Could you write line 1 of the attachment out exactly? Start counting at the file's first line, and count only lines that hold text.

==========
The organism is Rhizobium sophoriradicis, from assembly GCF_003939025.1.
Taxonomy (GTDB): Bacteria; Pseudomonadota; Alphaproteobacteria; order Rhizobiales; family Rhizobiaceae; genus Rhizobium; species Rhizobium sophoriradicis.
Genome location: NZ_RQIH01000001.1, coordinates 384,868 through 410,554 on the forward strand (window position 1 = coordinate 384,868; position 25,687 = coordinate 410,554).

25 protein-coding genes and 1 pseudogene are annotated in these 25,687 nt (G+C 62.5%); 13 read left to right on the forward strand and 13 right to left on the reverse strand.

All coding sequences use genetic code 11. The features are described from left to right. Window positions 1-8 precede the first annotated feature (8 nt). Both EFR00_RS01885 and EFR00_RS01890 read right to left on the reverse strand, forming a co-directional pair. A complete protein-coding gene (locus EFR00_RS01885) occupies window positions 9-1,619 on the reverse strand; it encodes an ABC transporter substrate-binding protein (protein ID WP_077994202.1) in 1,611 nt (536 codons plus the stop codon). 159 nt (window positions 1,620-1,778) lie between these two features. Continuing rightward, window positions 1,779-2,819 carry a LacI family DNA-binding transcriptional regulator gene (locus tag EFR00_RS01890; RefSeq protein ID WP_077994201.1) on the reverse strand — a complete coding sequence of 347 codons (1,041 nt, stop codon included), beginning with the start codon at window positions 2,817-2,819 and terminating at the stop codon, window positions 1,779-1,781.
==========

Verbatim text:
The organism is Rhizobium sophoriradicis, from assembly GCF_003939025.1.